All of this is in service of creating an ecosystem where viewers and streamers become emotionally and financially invested in the platform. In large part, it works as Amazon intended. They make money hand-over-fist by displaying ads and by taking their cut of Bits and Subs. Meanwhile, many of its audience “bleed purple” to the point where most chose to stay on Twitch even when its top creator left for Mixer.
These systems can tell us a lot about the performance of a channel. However, there’s a ton of danger when we apply these channel-specific values to ourselves. It creates a lot of friction on Twitch in very overt and subversive ways that can be incredibly draining on one’s mental health.
You don’t need a high-end PC, top-of-the-line microphone, or DSLR camera to start streaming. If anything, avoiding those big ticket items if you don’t already have them for now is a wise decision.
Instead of focusing on having the best gear, now is the time to determine if this is a medium you want to pursue. Run a couple of test streams and determine whether you enjoy everything that streaming entails, from managing all of the equipment, to engaging in the chat, to handling all of the stress that comes with going live. If things don’t work out, at least you’re not sitting on thousands of dollars worth of equipment that will simply collect dust.
If you’re looking to get into streaming, here’s a quick guide on the stuff you’ll need right now – and the stuff you can get later!
The PlayStation 4 and Xbox One were the first home consoles to feature the ability to stream directly from the console itself. Having that functionality is great, as it lowers the barrier dramatically for those interested in trying their hand at streaming. That being said, console streamers are at a distinct disadvantage from those who have their consoles connected through a PC.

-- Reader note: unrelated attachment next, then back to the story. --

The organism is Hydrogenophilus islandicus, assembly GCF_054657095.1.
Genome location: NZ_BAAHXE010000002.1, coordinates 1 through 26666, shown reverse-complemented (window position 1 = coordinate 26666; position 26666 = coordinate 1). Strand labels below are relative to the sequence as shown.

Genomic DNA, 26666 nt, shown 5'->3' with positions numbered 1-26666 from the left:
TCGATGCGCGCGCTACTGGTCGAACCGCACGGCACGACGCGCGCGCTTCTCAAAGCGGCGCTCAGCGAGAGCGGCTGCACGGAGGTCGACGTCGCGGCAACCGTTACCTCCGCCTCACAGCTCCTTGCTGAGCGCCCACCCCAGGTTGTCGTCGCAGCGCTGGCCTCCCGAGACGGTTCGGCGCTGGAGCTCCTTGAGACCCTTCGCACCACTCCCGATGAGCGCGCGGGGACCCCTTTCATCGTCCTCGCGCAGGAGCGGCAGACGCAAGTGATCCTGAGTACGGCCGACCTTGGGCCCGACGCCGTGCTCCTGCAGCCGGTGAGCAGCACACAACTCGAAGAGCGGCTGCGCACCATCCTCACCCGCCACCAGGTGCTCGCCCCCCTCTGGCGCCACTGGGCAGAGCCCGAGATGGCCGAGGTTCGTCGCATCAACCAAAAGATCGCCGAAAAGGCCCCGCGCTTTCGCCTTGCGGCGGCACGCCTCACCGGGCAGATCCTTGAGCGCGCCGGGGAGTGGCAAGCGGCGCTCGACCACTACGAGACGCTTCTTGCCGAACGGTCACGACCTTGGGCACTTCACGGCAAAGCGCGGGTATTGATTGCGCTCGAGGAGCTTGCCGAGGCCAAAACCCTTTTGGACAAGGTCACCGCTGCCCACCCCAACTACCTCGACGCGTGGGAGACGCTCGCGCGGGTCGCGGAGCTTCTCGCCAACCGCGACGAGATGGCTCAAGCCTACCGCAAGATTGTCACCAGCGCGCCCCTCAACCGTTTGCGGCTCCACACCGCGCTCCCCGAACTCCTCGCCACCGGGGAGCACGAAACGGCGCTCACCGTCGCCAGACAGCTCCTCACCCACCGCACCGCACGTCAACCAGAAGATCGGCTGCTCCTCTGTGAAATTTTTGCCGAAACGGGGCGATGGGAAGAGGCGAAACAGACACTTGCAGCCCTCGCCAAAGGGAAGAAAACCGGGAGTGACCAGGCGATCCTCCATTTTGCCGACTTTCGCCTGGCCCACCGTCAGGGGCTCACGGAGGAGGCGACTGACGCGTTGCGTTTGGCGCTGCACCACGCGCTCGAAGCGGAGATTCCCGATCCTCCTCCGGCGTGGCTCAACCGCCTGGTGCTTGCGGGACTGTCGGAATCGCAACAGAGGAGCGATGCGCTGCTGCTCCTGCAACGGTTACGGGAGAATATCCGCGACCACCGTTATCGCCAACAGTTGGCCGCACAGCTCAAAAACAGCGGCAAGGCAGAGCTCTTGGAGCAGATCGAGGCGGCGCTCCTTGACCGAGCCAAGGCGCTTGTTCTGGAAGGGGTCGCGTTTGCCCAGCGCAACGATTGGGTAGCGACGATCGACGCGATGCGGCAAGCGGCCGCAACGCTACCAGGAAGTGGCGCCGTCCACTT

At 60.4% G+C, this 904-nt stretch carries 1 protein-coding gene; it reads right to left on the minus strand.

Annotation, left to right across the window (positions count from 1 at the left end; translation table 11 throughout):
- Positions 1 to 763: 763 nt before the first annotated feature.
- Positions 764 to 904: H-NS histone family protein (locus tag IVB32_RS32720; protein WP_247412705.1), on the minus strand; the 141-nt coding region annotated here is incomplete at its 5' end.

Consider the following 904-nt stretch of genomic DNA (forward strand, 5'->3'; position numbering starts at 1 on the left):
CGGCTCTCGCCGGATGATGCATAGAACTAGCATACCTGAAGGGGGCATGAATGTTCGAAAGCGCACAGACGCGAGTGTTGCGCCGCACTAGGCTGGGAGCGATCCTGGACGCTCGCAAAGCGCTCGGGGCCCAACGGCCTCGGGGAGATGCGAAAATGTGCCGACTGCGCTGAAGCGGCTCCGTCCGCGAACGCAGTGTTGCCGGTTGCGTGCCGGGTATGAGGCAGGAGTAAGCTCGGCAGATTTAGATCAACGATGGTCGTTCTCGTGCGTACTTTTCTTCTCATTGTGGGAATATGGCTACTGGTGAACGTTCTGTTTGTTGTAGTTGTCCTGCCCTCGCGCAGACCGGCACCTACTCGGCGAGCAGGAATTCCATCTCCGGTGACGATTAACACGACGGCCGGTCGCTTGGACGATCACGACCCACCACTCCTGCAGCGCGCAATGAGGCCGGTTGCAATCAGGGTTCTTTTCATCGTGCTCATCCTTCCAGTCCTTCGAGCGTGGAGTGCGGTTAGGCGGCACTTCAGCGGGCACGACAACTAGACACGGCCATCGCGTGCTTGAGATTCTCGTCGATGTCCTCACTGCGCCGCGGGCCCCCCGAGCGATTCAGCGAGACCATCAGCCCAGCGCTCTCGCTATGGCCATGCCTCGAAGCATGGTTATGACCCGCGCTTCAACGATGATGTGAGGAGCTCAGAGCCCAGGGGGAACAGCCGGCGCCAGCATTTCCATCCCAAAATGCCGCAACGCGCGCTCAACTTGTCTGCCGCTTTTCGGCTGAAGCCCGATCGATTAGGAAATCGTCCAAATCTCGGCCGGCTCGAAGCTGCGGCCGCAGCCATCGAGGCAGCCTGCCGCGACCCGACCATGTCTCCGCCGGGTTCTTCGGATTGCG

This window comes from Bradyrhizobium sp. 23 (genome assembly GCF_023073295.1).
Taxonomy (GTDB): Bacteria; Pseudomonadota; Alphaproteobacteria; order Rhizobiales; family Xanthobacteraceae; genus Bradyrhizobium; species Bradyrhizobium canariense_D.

With a PC, console streamers get access to all of the bells and whistles that viewers expect, from some semblance of an overlay, to on-screen notifications, to multiple scenes, When streaming from a console, you’re stuck with the limited options you have for microphones, cameras, and overlays. Microsoft got better as the generation went on, as they added support for different cameras and allowing for custom overlays through Lightstream Studio. However, that feature seems to have gone by the wayside as part of Mixer shutting down.
In particular, that PlayStation 4 streaming template can be a death sentence. I think when viewers see that default PS4 streaming overlay as they browse through Twitch, their first impression is that this is a “lesser” stream, even if you might be the most charismatic person in the universe.
Streaming from a console is totally fine for practice. But if you really want your channel to grow at this juncture, you’re in a much better position to do so by capturing your gameplay through a PC. Will this change as we transition into the Xbox Series X and PlayStation 5?
In Third Person started with video games as its primary subject matter. However, it’s taken many subject matter detours over the years as my interests have evolved. There was a stretch of time where I wrote a lot about comic books. Board games were huge on the site for a while. I discovered over the years that it was more important for me to use this space to write about my interests – whatever they are – versus trying to box myself in. I’m not trying to make the next Kotaku, Gamespot, or IGN (though they all stray from gaming at times as well). For the sake of my happiness, I’d rather have the site evolve with me.
Most recently, streaming content has consumed the site to the point where it’s a daily conversation point. In case you haven’t been following my recent antics on Twitch, here’s the lowdown on why it’s having such a dramatic impact on my writing output.